Somewhere the original harmony must exist,
hidden somewhere in the vast wilds.
In Earth’s mighty firmament,
in the far reaches of swirling galaxies,
in a little flower, in the song of a forest,
in the music of a mother’s voice,
or in teardrops –
somewhere, immortality endures,
and the original harmony will be found.
How else could it have formed
in human hearts –
It must be somewhere, the original harmony,
somewhere in great nature, hidden.
Is it in the furious infinite,
in distant stars’ orbits,
is it in the sun’s scorn,
in a tiny flower, in treegossip,
in heartmusic’s mothersong
or in tears?
It must be somewhere, immortality,
somewhere the original harmony must be found:
how else could it infuse
the human soul,
These are two translations of the poem titled Muusika by Juhan Liiv (1864-1913). Though I think both versions are startlingly beautiful, one of the translators wondered if in fact the poetry has somehow been lost in translation, hoping that the reader would be able to intuit what the translations had lost. The Estonian language it seems, like all languages, has unique and barely translatable ways of saying things, and I found the comparison of these two translations fascinating. Look at how much is found in Liiv’s words.
The poem came to my attention because of a setting by Estonian composer Pärt Uusberg (b. 1986), which I urge you to listen to here:
Juhan Liiv was born into the extreme poverty of 19th century serfdom in Estonia. Physically weak and mentally ill, he died from pneumonia after a conductor pushed the ticketless poet off a train, causing him to walk home in freezing weather for two weeks. Liiv’s hardships, as with so many artists, translated into insightful understandings of the world around him, and his poetry, though often gloomy, expresses great love for his country.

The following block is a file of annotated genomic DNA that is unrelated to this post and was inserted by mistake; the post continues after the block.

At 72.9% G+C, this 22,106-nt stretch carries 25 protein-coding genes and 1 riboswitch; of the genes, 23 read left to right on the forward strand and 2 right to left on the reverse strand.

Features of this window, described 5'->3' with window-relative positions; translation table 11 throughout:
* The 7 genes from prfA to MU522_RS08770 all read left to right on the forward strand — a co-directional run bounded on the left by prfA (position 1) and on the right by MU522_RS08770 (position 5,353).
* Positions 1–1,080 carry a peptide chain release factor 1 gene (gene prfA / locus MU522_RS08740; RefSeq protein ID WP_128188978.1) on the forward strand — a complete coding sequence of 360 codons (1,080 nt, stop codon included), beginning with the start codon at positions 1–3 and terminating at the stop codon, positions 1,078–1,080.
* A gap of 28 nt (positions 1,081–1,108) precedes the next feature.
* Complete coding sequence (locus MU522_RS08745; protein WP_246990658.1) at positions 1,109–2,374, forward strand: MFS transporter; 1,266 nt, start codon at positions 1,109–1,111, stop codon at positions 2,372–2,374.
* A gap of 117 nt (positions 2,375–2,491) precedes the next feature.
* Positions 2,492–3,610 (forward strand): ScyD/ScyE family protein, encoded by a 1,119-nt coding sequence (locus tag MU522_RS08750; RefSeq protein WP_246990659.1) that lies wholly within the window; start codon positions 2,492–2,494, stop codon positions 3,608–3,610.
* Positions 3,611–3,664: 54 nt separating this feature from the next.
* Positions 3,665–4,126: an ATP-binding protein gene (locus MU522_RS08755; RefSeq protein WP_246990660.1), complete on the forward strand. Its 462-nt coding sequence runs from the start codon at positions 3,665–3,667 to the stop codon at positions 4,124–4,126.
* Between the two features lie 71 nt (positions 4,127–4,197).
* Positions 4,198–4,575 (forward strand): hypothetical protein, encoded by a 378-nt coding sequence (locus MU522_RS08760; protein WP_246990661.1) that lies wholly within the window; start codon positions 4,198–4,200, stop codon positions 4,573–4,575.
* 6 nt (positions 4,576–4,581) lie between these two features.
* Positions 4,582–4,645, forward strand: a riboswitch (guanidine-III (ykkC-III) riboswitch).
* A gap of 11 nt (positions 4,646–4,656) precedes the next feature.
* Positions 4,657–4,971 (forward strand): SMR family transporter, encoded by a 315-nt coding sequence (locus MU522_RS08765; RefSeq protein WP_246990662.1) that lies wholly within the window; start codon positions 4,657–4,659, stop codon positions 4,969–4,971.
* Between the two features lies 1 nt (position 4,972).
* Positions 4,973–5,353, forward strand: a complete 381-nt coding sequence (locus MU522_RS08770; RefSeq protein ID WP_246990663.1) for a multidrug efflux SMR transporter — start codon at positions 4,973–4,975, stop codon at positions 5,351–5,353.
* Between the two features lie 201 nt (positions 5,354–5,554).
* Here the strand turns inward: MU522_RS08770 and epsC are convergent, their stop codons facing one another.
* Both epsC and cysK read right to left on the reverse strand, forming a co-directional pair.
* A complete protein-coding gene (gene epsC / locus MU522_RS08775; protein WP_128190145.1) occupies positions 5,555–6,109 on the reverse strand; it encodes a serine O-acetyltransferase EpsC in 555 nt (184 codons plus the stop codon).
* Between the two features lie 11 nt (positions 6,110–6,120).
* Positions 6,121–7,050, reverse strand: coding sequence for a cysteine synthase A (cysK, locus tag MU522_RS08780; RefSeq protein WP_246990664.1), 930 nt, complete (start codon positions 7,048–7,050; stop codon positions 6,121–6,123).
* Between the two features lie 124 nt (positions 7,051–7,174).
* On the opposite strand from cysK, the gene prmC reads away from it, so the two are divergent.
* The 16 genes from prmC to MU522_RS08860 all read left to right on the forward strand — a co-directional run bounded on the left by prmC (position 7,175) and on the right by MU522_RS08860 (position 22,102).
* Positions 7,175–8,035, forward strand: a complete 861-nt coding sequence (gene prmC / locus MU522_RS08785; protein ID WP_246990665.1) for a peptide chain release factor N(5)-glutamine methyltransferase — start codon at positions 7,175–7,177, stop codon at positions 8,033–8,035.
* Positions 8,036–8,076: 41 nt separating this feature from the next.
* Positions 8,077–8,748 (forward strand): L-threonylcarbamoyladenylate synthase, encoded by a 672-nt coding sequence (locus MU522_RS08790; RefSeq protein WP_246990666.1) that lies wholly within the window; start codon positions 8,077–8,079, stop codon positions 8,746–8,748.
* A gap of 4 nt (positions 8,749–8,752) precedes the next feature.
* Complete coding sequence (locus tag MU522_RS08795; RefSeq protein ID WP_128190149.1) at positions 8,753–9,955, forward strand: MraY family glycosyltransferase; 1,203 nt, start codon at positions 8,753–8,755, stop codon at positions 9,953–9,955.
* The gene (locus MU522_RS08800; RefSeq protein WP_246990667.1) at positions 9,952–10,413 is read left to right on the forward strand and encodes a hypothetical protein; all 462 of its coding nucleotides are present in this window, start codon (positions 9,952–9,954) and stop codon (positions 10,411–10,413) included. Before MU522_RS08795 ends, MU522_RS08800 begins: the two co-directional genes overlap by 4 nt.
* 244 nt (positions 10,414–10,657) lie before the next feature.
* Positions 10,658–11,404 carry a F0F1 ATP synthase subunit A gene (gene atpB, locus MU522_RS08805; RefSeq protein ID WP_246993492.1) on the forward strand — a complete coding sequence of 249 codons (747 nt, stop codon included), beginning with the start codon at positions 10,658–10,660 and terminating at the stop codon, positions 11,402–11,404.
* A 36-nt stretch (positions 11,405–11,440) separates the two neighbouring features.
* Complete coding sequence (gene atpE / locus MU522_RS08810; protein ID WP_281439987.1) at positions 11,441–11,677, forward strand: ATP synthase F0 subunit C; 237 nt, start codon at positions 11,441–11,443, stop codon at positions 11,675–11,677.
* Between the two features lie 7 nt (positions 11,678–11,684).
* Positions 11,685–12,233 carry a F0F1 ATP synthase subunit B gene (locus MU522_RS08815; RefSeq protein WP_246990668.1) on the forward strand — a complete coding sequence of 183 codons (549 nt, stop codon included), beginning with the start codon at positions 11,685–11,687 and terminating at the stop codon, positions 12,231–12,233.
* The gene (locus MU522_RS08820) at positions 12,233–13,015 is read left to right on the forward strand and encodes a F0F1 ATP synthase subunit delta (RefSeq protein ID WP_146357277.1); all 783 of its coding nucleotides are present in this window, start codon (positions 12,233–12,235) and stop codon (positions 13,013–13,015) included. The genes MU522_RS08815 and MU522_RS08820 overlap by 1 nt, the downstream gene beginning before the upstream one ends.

Music – Muusika – is a vital part of Estonian identity, as movingly told in a 2008 film called The Singing Revolution. As the documentary shows, music played an important role in the largely peaceful protests in 20th century Estonia. Before and after World War II Estonians used a tradition of communal singing to see them through the darkest days of oppression by the Nazis and then the USSR. Not just as a comfort, but as a subversive way of maintaining their culture and of uniting their people. The film showed the people of Estonia coming together to sing in ways that ended up thwarting the Soviets’ attempts to force the Estonians to submit to their authority. I don’t know if the film is available on Netflix, but I recommend trying to find it.
Yet another reminder of the ways that music and poetry connect us across time and space, capturing in sound and words our capacity for wonder and our innate yearning for freedom.
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Where I’ll be:
June 12 through August 14 – organist/choir director for the 10:00 am and 5:00 pm services at St. John’s (Norwood), 6701 Wisconsin Avenue, Chevy Chase, Maryland. Maybe you’d like to come and sing with the Summer Choir there? 9:15 am rehearsal.
June 13 through 17 – The annual conference of The Association of Anglican Musicians, an organization that has been a source of some of my closest friends, supportive colleagues, and an inspirational reminder of all that is good about The Episcopal Church. We meet this year in Stamford, Connecicut.
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This blog represents my attempt to put thoughts together on various things that seem to connect – in my mind anyway. More often than not new ideas first involve reaching back to what was and I can only hope that the prehistoric San cave painting at the top of this page inspires all kinds of new connections between old and new.
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